Aberrant accumulation of unfolded/misfolded proteins and lipids or sudden changes of the endoplasmic reticulum Ca2+ homeostasis leads to a cellular adaptive response known as endoplasmic reticulum stress (ER stress). However, excessive ER stress is believed to be intricately associated with oxidative stress and mitochondrial dysfunction, resulting in apoptotic cell death [5-7]. Therefore the therapeutic modulation of the pro-apoptotic ER stress could be a potential strategy for chemo-sensitization of hormone refractory prostate cancer cells [8-10].

Shikonin, a natural naphthaquinone compound from the herb Lithospermum erythrorhizon is known to act on a variety of molecular targets associated with carcinogenesis and shows similar potency towards drug sensitive and drug-resistant cancer cell lines [11-17]. Furthermore, Shikonin is used as a food additive in many countries and has favorable toxicity, pharmacokinetic and pharmacodynamic profiles [15,16,18]. However its effects on pro-apoptotic-ER stress in hormone refractory prostate cancer cells is unknown. Therefore in the present study, we examined the effects of Shikonin on DU-145 and PC-3 prostate cancer cells and investigated the molecular mechanisms involved in the process.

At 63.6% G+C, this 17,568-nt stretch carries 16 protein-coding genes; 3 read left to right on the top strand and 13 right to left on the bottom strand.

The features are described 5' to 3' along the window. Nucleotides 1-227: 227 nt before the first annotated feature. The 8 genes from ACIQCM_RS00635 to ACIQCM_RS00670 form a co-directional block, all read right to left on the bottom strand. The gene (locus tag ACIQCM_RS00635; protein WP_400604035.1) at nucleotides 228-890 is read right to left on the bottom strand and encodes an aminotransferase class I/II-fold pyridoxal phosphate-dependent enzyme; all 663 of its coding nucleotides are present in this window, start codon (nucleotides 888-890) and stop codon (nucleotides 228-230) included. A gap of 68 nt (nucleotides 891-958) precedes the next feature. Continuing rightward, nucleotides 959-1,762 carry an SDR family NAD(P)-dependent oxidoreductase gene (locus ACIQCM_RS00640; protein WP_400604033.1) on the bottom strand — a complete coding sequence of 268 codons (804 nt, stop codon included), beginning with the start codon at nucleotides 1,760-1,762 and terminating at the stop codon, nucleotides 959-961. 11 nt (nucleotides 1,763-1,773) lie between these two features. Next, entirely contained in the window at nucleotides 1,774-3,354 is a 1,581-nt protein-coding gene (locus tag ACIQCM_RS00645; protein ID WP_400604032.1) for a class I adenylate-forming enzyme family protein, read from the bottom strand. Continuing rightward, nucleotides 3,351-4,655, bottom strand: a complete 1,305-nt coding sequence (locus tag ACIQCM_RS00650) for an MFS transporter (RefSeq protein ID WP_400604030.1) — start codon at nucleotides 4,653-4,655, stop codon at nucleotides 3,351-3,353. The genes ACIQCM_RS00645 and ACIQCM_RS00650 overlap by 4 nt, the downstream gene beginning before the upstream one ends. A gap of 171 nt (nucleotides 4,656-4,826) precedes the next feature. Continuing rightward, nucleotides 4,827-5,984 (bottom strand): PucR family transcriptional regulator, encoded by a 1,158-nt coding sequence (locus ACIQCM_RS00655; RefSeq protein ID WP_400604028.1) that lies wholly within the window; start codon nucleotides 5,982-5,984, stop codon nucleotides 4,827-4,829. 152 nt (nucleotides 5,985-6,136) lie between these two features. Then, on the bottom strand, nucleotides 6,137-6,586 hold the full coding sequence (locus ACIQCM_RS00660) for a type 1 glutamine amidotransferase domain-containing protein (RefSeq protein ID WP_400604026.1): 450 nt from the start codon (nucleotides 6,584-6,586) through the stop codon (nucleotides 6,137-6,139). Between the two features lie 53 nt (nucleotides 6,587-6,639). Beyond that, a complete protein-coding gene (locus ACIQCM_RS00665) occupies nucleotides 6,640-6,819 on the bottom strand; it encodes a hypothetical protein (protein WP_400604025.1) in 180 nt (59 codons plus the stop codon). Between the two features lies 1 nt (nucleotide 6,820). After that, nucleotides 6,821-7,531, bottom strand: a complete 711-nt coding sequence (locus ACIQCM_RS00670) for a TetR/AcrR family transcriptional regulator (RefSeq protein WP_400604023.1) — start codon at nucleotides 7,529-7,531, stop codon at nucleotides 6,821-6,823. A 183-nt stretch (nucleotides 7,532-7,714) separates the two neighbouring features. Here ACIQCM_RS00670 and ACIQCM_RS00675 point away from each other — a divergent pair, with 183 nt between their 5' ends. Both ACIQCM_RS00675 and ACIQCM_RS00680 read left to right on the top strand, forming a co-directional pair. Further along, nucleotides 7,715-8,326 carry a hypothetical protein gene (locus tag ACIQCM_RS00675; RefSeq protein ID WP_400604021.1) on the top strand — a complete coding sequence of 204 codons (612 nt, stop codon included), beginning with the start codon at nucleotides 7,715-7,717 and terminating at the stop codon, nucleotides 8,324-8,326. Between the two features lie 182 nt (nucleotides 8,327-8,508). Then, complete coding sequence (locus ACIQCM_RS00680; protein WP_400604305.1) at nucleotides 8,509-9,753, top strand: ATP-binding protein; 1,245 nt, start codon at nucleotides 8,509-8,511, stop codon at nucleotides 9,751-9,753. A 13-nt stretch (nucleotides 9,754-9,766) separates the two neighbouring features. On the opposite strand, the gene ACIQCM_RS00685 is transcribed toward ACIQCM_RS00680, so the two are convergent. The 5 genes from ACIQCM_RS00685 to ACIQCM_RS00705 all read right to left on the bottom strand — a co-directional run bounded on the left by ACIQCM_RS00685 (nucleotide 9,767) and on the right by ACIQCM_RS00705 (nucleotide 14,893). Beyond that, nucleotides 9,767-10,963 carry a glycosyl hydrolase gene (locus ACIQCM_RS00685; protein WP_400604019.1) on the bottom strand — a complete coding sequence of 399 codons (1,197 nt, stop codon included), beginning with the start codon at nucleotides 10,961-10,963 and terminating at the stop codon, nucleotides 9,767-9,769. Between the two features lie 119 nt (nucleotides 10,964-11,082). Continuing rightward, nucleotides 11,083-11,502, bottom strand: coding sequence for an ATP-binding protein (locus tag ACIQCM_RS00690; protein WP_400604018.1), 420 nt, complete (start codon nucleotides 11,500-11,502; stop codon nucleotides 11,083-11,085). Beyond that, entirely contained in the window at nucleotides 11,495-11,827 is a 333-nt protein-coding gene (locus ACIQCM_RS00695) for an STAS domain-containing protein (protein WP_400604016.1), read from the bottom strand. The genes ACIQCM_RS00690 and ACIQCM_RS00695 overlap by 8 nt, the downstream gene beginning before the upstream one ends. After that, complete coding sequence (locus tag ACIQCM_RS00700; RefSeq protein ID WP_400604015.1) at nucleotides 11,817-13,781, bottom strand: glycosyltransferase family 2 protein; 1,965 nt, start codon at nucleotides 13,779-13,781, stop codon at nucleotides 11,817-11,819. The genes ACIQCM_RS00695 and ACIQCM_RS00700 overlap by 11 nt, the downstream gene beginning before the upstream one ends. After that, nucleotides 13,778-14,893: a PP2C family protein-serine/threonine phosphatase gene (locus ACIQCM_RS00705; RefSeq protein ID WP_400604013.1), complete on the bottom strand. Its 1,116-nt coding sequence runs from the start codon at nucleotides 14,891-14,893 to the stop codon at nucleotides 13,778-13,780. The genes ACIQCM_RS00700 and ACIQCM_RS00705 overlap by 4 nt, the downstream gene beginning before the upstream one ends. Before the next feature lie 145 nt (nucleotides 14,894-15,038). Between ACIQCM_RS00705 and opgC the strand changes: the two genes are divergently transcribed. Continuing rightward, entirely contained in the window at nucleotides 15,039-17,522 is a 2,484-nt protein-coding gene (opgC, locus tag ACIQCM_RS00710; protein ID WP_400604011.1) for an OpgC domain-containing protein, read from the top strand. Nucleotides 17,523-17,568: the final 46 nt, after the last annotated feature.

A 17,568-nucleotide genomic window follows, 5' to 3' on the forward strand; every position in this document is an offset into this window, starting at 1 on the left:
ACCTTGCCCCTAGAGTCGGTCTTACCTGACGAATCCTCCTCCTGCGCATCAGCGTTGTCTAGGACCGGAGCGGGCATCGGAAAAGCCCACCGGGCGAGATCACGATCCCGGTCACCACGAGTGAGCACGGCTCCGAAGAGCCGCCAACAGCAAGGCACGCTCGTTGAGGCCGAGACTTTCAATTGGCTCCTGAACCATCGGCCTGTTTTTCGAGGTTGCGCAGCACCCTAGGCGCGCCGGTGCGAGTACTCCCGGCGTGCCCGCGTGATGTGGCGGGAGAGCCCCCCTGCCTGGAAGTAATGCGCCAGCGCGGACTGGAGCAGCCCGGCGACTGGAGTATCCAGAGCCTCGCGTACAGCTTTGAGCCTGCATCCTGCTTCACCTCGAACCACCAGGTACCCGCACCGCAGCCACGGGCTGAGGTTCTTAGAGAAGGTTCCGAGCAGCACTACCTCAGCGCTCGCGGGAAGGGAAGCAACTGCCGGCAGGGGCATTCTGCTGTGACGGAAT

Methods

Materials and reagents

Hormone refractory prostate cancer cell lines DU-145, PC-3 and PrEC, a normal prostate cell type were purchase from ATCC (ATCC; Manassas, VA, USA) and Lonza (Walkersville, MD USA) respectively. The details of the cell lines used in this study are summarized in the (Additional file 1: Table S1). RPMI-1640 media and fetal bovine serum (FBS) were purchased from Gibco Life Technologies (Life Technologies, Inc., Rockville, MD, U.S.A.). Shikonin and Salubrinal (ER stress inhibitor) were purchased from Calbiochem (San Diego, CA, U.S.A.). 4′,6-diamidino-2-phenylindole (DAPI), and 5,5′,6,6′-tetrachloro-1,1′,3,3′-tetraethyl- benzimidazolylcarbocyanine iodide (JC-1) were obtained from Invitrogen (Carlsbad, CA, U.S.A.). Trypsin, streptomycin, penicillin, N-acetyl cysteine (NAC), glutathione (GSH) and Catalase were obtained from Sigma Chemical Co. The antibodies used in this study were purchased from Santa Cruz Biotechnology Inc. (Santa Cruz, CA, U.S.A.). Caspase colorimetric assay kits were purchased from Millipore (Billerica, CA, USA). Rest of the chemicals used in the study were from Sigma (St. Louis, MO, U.S.A.) unless otherwise stated.

Cell culture and treatment

DU-145, PC-3 and PrEC cells were grown in RPMI 1640 medium (Life Technologies, Inc., Rockville, MD) with 10% heat-inactivated fetal bovine serum (FBS; Life Technologies, Inc.) or DMEM (Life Technologies, Inc.) supplemented with 10% fetal bovine serum (FBS) (Hyclone, Logan, UT, USA) at 37°C with 5% CO2 incubator. Stock of Shikonin was prepared in DMSO and stored in −20°C, cells were treated with different concentration and time periods with Shikonin for different experiments.

Cell viability assay